Infinite Earths and alternate realities: does this controversial theory have any scientific basis?
It’s an understatement to say that the multiverse theory is one of the most controversial theories in science. In fact, merely putting this in the Space section of the magazine, and not a newly created Theology section, would ruffle a few astrophysicists’ feathers. But why is this the case, and is there any basis for suggesting we live in a multiverse?
The origins of the multiverse theory are a grey area. Some, like David Deutsch in his book The Beginning of Infinity, point to Erwin Schrödinger and his famous equation. This broadly introduced the idea of quantum mechanics, in which a particle can be in two states at once, in the first half of the 20th century. It would be many years until the broader implications of the theory were given serious thought, though. You’re probably more familiar with the multiverse theory in different terms – parallel universes – so let’s begin there. At its core, the multiverse theory suggests that our universe is not alone, but perhaps one of many in some form or another. Just as we discovered Earth was one of many planets, and that the Milky Way was one of many galaxies, some scientists think the same could be said of the universe. As of yet, we have no direct evidence for multiverses (and even that prospect is contentious, which we’ll come on to later). But our best indirect evidence for its existence is a peculiar one. It stems from how exact certain mathematical constants in the universe are. The cosmological constant, for example, is a value for the energy density of the vacuum of space. Its existence explains how the universe is expanding at an ever-increasing speed, something first discovered in 1998.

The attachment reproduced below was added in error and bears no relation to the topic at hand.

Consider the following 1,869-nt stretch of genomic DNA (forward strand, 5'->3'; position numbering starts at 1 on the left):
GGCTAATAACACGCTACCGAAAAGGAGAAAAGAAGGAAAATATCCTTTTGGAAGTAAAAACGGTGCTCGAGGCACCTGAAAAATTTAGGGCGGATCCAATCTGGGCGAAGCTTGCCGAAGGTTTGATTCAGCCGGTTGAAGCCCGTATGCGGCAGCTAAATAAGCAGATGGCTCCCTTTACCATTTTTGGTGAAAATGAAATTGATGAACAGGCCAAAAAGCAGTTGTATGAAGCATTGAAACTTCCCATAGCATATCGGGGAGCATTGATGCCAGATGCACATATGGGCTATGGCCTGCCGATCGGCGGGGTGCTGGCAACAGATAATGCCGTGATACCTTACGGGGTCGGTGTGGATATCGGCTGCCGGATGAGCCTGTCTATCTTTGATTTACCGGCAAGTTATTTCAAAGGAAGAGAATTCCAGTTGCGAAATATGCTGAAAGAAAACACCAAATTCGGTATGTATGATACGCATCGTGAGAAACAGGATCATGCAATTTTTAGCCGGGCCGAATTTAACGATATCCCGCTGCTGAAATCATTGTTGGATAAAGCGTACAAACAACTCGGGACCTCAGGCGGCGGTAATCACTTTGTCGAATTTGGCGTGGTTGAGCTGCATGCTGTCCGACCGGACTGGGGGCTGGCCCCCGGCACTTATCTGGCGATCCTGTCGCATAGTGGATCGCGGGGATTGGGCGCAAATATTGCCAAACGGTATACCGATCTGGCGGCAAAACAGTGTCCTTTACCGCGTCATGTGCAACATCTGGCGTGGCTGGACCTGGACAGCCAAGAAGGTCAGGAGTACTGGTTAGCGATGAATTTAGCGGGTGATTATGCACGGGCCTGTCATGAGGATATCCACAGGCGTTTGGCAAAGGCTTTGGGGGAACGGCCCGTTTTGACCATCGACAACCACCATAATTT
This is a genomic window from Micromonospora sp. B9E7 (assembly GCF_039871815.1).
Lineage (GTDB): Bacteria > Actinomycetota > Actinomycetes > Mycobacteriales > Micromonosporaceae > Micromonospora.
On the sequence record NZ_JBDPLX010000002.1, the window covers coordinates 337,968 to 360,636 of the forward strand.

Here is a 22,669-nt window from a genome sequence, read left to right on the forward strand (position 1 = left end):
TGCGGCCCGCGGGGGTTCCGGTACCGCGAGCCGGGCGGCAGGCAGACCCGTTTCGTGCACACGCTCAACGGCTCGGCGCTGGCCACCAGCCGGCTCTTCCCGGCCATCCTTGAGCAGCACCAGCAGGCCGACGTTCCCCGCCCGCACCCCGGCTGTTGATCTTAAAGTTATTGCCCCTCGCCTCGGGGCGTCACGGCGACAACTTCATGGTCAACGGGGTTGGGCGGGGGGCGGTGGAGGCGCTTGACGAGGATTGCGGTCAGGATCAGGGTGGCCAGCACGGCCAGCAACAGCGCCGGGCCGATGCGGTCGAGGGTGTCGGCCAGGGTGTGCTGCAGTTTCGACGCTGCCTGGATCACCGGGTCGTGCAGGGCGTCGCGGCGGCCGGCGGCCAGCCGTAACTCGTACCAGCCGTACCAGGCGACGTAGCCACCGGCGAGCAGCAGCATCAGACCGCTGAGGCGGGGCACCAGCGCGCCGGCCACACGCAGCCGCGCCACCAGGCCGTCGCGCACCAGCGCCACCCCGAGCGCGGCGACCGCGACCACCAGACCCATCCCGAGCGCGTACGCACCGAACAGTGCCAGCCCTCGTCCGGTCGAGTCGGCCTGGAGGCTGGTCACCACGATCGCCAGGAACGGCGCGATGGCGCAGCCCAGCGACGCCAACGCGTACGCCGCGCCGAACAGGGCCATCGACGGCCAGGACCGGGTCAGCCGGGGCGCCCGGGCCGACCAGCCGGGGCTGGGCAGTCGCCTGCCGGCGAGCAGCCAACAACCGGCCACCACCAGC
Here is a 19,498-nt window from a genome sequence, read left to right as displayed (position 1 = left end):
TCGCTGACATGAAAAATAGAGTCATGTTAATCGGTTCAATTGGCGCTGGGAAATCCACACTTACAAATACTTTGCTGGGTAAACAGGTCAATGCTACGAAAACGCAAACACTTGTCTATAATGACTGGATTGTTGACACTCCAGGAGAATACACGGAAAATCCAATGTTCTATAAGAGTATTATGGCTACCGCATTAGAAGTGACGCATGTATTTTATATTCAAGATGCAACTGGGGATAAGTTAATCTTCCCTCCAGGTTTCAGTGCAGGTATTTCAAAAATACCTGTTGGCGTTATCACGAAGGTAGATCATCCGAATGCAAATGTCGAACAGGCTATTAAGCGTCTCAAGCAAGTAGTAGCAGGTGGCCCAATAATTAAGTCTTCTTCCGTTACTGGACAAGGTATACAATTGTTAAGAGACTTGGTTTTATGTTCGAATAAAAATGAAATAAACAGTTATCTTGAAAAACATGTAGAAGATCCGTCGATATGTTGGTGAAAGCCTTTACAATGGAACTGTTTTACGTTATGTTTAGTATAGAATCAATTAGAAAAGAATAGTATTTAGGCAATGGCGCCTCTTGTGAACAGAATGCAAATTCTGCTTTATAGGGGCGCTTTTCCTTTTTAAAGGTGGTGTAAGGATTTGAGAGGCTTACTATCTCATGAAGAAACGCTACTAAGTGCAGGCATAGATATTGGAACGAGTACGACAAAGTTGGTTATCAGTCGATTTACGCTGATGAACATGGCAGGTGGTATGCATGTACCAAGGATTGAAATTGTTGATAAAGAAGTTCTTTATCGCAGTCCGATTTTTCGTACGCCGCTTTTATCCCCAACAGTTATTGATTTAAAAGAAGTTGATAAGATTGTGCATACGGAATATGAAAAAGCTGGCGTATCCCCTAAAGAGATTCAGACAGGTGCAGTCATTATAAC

But the cosmological constant is 120 orders of magnitude smaller (that is, ten to the power of minus 120) than theory predicts it should be. Thus, even a small change in its value would have rendered our universe a mess of nothingness after the Big Bang. So, too, for the values of dark energy. How were these mathematical constants so finely created? “If [dark energy] had been any bigger, there would have been enough repulsion from it to overwhelm the gravity that drew the galaxies together, drew the stars together, and drew Earth together,” Stanford physicist Leonard Susskind told Discover Magazine in 2008. “It’s one of the greatest mysteries in physics. All we know is that if it were much bigger we wouldn’t be here to ask about it.”
Working on the pretence that this is true, what form would these other universes take? That’s the tricky part.